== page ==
Bollard argued that they were hesitant as the housing and farm asset bubbles emerged,and “talked to the banks” but by that time the GFC was well underway in the US and the extended over investment in farm lending ( land capture eg Crafer) persisted.

    A substantive problem is that unbridled growth in the unproductive ( property) sector will persist unless we have some form of capital gains or asset tax regime ie a fiscal policy,the asymmetry is evident in the economy.This is where NZ is an outlier the UK,Aus,the US all have some form of tax,there are multiple options that could be tailored to NZ.

    Another simplistic option would be LVR on investment property,the over geared borrowing was a fundamental cause of the growth in Ponzi finance such as the Finance companies eg Minsky.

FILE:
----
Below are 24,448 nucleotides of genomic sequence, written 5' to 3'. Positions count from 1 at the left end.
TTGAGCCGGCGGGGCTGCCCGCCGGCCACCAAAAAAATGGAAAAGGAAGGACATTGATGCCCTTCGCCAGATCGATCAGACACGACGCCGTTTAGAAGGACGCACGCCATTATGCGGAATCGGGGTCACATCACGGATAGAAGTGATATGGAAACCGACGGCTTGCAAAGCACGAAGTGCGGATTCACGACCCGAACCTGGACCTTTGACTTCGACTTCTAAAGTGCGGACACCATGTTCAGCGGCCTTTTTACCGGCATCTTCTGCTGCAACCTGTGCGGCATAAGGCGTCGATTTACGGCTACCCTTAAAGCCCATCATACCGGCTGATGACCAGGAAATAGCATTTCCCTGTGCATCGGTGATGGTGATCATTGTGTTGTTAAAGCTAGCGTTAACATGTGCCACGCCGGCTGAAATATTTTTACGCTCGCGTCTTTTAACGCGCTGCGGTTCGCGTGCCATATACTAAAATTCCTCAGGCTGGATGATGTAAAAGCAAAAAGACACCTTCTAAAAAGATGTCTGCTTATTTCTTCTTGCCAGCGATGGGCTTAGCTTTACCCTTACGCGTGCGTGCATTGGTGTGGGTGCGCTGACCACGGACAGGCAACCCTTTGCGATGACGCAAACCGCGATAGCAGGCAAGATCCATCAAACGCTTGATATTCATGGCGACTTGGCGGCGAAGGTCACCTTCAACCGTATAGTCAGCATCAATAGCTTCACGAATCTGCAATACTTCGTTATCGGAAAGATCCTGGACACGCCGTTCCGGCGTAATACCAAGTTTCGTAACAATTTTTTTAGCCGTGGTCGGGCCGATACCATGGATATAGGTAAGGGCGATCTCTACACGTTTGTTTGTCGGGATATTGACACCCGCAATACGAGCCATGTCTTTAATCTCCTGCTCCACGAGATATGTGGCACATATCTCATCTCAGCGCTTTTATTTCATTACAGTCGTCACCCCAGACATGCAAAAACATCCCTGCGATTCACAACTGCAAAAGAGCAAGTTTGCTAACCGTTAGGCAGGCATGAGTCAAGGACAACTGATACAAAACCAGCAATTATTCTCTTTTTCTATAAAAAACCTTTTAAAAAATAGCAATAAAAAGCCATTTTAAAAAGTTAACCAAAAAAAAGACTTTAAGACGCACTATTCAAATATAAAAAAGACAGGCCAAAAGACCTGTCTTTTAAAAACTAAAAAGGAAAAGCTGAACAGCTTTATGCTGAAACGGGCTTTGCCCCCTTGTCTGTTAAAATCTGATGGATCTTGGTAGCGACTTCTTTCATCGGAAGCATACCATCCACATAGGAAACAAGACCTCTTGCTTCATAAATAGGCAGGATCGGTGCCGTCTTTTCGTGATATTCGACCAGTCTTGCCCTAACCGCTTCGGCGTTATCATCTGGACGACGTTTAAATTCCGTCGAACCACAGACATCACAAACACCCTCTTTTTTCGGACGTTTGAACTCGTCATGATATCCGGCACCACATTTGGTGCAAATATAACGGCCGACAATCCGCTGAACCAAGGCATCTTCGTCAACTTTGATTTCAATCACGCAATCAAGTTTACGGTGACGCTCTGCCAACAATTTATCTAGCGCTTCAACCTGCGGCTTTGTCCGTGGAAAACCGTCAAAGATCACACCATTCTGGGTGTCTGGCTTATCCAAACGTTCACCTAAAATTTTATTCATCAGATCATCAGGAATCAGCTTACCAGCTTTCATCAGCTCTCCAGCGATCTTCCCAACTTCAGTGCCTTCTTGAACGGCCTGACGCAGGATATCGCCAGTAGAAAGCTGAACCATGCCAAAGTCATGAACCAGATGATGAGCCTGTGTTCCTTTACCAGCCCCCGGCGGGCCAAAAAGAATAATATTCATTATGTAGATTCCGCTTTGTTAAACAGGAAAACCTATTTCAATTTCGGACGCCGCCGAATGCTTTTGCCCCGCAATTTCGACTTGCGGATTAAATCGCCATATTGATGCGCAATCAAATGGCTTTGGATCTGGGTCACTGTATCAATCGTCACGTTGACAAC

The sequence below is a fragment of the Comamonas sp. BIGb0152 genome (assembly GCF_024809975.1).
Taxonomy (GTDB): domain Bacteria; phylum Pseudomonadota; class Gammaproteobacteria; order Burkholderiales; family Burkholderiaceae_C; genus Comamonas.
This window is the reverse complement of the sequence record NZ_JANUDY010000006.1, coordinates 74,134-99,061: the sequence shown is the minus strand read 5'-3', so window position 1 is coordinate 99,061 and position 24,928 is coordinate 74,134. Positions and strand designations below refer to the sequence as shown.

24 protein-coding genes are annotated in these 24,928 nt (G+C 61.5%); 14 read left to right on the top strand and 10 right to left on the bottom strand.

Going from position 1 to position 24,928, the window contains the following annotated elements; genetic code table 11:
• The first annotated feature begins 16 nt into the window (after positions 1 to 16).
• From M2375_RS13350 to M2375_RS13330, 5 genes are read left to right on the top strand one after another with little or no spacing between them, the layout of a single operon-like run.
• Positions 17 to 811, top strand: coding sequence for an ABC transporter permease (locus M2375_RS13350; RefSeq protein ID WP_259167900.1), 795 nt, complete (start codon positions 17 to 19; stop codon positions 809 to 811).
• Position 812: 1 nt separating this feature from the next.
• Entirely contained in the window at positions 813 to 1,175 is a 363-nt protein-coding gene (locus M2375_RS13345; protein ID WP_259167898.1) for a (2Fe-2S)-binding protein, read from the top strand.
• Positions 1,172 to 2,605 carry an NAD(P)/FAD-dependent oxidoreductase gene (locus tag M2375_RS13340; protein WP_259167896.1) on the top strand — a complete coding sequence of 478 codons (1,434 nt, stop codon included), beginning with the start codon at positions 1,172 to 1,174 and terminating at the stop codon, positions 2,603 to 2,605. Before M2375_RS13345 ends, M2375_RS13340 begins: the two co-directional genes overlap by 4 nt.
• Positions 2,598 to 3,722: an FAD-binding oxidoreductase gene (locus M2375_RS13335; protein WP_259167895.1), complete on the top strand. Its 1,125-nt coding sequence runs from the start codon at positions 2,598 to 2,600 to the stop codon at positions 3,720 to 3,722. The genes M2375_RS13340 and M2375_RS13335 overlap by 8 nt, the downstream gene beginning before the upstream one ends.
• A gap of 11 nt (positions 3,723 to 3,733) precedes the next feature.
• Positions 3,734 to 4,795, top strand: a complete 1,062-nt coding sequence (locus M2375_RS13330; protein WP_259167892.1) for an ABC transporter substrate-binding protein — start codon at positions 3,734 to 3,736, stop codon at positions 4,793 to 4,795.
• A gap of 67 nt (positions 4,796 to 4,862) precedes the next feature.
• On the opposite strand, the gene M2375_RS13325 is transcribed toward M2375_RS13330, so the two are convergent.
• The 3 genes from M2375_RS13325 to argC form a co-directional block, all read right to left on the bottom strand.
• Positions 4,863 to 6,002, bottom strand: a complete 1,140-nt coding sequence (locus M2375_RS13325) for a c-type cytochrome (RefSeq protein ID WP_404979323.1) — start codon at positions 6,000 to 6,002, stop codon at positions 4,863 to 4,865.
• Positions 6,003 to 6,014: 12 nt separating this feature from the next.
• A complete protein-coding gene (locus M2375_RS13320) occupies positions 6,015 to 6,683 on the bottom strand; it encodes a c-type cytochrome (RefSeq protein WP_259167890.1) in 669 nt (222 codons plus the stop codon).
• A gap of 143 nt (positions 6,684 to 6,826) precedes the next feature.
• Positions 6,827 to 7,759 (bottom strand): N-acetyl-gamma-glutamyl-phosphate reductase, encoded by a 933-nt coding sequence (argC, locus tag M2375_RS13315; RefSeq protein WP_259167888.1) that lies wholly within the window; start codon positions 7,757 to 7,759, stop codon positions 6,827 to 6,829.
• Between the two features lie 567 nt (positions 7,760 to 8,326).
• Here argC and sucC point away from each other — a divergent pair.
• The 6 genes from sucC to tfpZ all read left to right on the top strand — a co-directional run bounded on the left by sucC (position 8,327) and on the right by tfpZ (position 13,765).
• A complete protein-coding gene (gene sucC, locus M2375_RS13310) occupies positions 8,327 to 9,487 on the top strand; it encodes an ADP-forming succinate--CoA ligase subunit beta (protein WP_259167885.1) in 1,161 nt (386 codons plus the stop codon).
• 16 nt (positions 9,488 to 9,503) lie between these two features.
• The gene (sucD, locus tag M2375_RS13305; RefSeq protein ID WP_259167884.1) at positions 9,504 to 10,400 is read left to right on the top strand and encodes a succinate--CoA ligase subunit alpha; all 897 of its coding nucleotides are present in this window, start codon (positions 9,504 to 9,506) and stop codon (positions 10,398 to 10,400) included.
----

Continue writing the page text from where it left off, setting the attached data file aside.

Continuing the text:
http://www.frbsf.org/news/speeches/2009/0416.html#2

    at present there is no plan B.

  3. blue leopard 3

    “If it is broke, then fix it” is certainly not the orthodoxy at present.

    “Now it is clear that the economic orthodoxy that we and the rest of the world has adopted since the 1970s has also run it’s course.”

    I baulk at the implications of this statement; as if it ever worked. I think it needs to be acknowledged that for some participants of society the orthodoxy that is crumbling at present never worked at all.

    And had this sector of society not been categorically ignored the whole way through, then perhaps the orthodoxy that is crumbling at present could have adjusted itself and not caused quite so much serious damage.

    The way our cultures values has been screwed up by this orthodoxy also needs to be factored as part of the damage that has been caused; or that too will be left unaddressed.